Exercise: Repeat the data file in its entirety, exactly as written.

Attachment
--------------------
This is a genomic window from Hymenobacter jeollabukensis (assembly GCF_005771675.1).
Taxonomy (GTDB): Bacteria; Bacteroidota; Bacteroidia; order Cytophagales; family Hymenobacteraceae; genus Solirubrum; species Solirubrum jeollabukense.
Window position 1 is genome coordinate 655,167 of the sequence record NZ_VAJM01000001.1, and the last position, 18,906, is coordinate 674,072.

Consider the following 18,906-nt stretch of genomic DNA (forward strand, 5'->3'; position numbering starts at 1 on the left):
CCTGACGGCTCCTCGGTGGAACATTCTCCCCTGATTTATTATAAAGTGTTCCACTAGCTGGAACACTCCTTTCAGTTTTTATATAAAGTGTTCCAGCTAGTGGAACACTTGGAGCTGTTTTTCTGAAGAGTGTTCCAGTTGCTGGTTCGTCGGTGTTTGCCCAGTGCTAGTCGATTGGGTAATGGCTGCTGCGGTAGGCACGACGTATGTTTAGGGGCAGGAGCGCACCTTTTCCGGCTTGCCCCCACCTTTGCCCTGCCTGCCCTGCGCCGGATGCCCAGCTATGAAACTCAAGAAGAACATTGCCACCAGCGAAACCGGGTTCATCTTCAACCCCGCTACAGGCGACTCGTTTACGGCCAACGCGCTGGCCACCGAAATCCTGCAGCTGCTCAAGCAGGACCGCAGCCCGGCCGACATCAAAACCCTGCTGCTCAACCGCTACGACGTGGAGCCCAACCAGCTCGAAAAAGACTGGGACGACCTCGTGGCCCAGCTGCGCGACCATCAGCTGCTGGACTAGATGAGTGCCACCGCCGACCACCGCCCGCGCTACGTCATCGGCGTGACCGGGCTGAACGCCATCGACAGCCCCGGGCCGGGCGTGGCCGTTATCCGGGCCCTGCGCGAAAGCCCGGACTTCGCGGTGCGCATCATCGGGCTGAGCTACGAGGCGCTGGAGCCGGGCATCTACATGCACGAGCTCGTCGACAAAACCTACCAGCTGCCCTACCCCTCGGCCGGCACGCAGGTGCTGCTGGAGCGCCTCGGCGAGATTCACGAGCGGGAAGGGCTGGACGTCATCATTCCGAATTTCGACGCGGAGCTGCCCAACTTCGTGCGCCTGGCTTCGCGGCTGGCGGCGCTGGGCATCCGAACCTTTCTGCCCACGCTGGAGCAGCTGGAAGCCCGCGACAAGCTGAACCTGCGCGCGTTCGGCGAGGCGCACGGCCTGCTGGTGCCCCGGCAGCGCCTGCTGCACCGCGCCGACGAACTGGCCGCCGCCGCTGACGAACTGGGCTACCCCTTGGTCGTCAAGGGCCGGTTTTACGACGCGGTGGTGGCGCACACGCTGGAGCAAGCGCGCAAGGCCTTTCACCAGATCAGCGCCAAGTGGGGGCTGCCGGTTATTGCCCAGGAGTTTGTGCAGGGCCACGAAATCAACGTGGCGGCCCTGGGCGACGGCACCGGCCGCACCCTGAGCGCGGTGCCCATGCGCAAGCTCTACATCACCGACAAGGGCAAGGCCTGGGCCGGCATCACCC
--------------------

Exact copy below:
This is a genomic window from Hymenobacter jeollabukensis (assembly GCF_005771675.1).
Taxonomy (GTDB): Bacteria; Bacteroidota; Bacteroidia; order Cytophagales; family Hymenobacteraceae; genus Solirubrum; species Solirubrum jeollabukense.
Window position 1 is genome coordinate 655,167 of the sequence record NZ_VAJM01000001.1, and the last position, 18,906, is coordinate 674,072.

Consider the following 18,906-nt stretch of genomic DNA (forward strand, 5'->3'; position numbering starts at 1 on the left):
CCTGACGGCTCCTCGGTGGAACATTCTCCCCTGATTTATTATAAAGTGTTCCACTAGCTGGAACACTCCTTTCAGTTTTTATATAAAGTGTTCCAGCTAGTGGAACACTTGGAGCTGTTTTTCTGAAGAGTGTTCCAGTTGCTGGTTCGTCGGTGTTTGCCCAGTGCTAGTCGATTGGGTAATGGCTGCTGCGGTAGGCACGACGTATGTTTAGGGGCAGGAGCGCACCTTTTCCGGCTTGCCCCCACCTTTGCCCTGCCTGCCCTGCGCCGGATGCCCAGCTATGAAACTCAAGAAGAACATTGCCACCAGCGAAACCGGGTTCATCTTCAACCCCGCTACAGGCGACTCGTTTACGGCCAACGCGCTGGCCACCGAAATCCTGCAGCTGCTCAAGCAGGACCGCAGCCCGGCCGACATCAAAACCCTGCTGCTCAACCGCTACGACGTGGAGCCCAACCAGCTCGAAAAAGACTGGGACGACCTCGTGGCCCAGCTGCGCGACCATCAGCTGCTGGACTAGATGAGTGCCACCGCCGACCACCGCCCGCGCTACGTCATCGGCGTGACCGGGCTGAACGCCATCGACAGCCCCGGGCCGGGCGTGGCCGTTATCCGGGCCCTGCGCGAAAGCCCGGACTTCGCGGTGCGCATCATCGGGCTGAGCTACGAGGCGCTGGAGCCGGGCATCTACATGCACGAGCTCGTCGACAAAACCTACCAGCTGCCCTACCCCTCGGCCGGCACGCAGGTGCTGCTGGAGCGCCTCGGCGAGATTCACGAGCGGGAAGGGCTGGACGTCATCATTCCGAATTTCGACGCGGAGCTGCCCAACTTCGTGCGCCTGGCTTCGCGGCTGGCGGCGCTGGGCATCCGAACCTTTCTGCCCACGCTGGAGCAGCTGGAAGCCCGCGACAAGCTGAACCTGCGCGCGTTCGGCGAGGCGCACGGCCTGCTGGTGCCCCGGCAGCGCCTGCTGCACCGCGCCGACGAACTGGCCGCCGCCGCTGACGAACTGGGCTACCCCTTGGTCGTCAAGGGCCGGTTTTACGACGCGGTGGTGGCGCACACGCTGGAGCAAGCGCGCAAGGCCTTTCACCAGATCAGCGCCAAGTGGGGGCTGCCGGTTATTGCCCAGGAGTTTGTGCAGGGCCACGAAATCAACGTGGCGGCCCTGGGCGACGGCACCGGCCGCACCCTGAGCGCGGTGCCCATGCGCAAGCTCTACATCACCGACAAGGGCAAGGCCTGGGCCGGCATCACCC